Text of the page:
Fort Worth — The Hall Ensemble often has to improvise when it comes to repertoire for their instrumentation: string trio and bassoon. They do this in the most creative way. The concert on March 8, in the atrium of the Botanical Research Institute of Texas (BRIT) in Fort Worth, found bassoonist Kevin Hall playing a part originally written for a contrabass (up an octave).
The piece was the Piano Quintet in C minor, by a virtually unknown German composer, Hermann Goetz (1840-1876). It was written for the same instrumentation as Schubert’s Trout Quintet: violin, viola, cello, bass (now bassoon) and piano. Maybe this is the only other piece written for this oddball instrumentation?
Guest pianist Alex McDonald was marvelous all evening, but his connection to the Goetz was noticeable. He said that this particular work had a great influence on him at the start of his studies.
Goetz was also a noted pianist, and was a student of Hans von Bülow. Few composers cannot live on that effort alone, so he earned his living as a church organist in a suburb of Zurich. He was a frequent colleague of Brahms, however the reason for the oblivion of Goetz’s music is due to his early demise from tuberculosis, at 36.
Most biographies state that his music showed the influence of Brahms but is more restrained. That is certainly not the case in this quintet. Its romantic writing brings later composers to mind. Part of this exuberance might be that the composer knew that this quintet would be his musical last will and testament and he must have felt free to let his imagination run free. Perhaps the quintet is enough to reawaken interest in his two piano concerti, two operas that were relatively popular the time, a couple of symphonies and some other incidental pieces.
The program opened with a performance of Brahms’ Sonata No. 1 in G for violin and piano, Op. 78. This is the composer’s most popular work in the genre and frequently performed by violinists of all stripes in recitals. Violinist Jennifer Chang produced a beautiful and even tone and demonstrated a sure technique. Her performance lacked contrast but was always consistent with Brahms’ intentions.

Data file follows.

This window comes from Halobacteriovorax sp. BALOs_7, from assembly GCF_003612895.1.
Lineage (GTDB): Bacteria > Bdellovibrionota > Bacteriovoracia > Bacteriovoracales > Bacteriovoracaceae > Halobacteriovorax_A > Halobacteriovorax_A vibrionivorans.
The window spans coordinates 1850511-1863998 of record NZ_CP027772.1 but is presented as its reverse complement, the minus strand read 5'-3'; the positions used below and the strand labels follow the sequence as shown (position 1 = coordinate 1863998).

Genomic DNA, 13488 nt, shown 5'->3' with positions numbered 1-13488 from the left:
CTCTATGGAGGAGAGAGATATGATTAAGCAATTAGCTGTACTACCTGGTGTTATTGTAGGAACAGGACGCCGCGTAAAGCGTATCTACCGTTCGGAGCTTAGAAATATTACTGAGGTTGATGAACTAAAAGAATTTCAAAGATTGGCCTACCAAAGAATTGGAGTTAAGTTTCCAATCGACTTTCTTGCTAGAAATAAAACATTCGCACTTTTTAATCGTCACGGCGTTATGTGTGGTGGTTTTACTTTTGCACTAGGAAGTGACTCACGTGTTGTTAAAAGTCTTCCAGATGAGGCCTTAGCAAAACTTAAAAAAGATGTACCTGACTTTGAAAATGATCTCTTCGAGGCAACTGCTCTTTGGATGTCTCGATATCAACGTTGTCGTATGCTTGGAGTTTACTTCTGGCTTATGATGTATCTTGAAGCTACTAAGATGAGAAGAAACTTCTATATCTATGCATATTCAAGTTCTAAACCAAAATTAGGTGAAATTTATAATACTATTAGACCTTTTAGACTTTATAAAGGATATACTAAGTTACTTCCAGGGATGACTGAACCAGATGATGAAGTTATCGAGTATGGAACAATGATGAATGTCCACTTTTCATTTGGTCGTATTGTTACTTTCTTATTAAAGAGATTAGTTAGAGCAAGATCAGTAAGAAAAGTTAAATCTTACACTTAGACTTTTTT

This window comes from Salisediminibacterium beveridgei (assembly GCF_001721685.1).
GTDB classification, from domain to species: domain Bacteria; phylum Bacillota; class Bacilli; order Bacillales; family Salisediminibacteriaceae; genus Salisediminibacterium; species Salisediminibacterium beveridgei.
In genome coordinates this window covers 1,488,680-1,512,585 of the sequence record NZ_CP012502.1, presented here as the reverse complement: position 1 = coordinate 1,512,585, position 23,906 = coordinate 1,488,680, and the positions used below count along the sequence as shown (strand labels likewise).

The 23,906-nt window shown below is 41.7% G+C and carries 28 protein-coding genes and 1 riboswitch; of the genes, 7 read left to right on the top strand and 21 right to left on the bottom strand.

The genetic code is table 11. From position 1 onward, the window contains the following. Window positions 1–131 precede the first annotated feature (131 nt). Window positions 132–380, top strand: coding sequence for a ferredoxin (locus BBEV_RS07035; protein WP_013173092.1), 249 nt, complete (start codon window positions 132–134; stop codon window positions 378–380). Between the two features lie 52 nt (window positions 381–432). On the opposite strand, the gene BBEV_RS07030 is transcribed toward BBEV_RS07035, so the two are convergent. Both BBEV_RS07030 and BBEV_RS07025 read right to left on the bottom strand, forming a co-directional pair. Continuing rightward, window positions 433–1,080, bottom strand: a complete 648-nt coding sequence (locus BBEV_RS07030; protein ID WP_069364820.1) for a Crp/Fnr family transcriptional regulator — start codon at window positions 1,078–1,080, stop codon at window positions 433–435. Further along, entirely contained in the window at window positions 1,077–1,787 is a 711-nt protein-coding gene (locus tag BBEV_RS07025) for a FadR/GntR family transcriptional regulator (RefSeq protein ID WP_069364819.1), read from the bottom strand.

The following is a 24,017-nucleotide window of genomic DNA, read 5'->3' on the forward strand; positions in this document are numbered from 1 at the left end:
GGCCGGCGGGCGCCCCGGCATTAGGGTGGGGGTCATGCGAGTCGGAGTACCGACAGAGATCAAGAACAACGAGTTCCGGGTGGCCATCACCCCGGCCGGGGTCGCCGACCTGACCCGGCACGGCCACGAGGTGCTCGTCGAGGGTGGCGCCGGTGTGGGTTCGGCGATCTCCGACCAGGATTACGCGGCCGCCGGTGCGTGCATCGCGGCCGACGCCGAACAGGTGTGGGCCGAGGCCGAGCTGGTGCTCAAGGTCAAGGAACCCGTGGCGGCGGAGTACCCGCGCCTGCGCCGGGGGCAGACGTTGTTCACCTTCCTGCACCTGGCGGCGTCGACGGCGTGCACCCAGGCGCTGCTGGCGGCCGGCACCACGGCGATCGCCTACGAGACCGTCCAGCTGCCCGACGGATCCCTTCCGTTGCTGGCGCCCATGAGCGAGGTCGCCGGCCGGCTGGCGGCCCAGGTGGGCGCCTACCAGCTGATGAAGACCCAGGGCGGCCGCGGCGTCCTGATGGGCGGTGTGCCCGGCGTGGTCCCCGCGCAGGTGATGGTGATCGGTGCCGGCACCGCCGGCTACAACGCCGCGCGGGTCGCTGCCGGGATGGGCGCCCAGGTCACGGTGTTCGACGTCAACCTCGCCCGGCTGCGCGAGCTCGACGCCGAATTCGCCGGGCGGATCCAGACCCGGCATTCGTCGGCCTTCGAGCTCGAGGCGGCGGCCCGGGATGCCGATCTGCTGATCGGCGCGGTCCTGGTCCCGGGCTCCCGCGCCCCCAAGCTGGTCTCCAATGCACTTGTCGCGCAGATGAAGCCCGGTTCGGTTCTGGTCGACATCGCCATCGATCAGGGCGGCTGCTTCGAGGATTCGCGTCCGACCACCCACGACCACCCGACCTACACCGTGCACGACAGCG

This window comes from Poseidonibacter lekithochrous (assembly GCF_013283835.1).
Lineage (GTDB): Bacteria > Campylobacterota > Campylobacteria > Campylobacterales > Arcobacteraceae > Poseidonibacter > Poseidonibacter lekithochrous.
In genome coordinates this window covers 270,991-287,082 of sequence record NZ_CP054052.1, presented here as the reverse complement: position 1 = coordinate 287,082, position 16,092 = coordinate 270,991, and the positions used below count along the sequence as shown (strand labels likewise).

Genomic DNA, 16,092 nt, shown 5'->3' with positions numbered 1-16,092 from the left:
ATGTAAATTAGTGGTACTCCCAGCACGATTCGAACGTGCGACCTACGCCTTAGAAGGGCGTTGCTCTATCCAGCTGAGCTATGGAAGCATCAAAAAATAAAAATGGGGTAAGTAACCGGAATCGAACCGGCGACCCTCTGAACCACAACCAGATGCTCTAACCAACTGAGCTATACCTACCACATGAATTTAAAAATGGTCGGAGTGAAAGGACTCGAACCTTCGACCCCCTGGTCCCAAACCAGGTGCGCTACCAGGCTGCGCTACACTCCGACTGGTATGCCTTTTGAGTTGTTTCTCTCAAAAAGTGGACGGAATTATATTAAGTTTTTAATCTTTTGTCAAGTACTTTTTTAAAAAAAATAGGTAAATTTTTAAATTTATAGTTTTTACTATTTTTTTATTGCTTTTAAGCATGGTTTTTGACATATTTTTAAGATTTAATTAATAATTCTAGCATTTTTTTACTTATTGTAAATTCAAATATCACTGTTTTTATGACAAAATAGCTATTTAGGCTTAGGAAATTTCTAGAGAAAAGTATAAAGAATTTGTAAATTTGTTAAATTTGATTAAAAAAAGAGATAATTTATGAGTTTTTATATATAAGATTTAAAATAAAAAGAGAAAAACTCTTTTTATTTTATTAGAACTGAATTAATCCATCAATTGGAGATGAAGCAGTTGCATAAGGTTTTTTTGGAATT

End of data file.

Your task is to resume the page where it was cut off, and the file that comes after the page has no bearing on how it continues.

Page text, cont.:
She was occasionally slightly under pitch but this must have been due to the acoustics of the venue, designed to be a lobby. She was right on pitch for the other pieces on the program.
Mozart’s much loved Piano Quartet in E-flat ended the first half and was given an energetic performance by McDonald and Chang, along with violist Aleksandra Holowka and cellist Karen Hall. Of special note was the playing of Karen Hall, who was at her best all evening.
Pianist Alex McDonald impressed, as usual. He is a remarkable soloist, but demonstrated his ability as a collaborative artist. He always knew what was important and what was just part of the texture. Sometimes, he only brought out a short phrase and other times whole passages, but faded back into the musical mix as soon as the excerpt ended. More importantly, he never dominated the other players and was always supportive.
Hall Ensemble concerts are always interesting and musically astute—and you can expect the unexpected every time.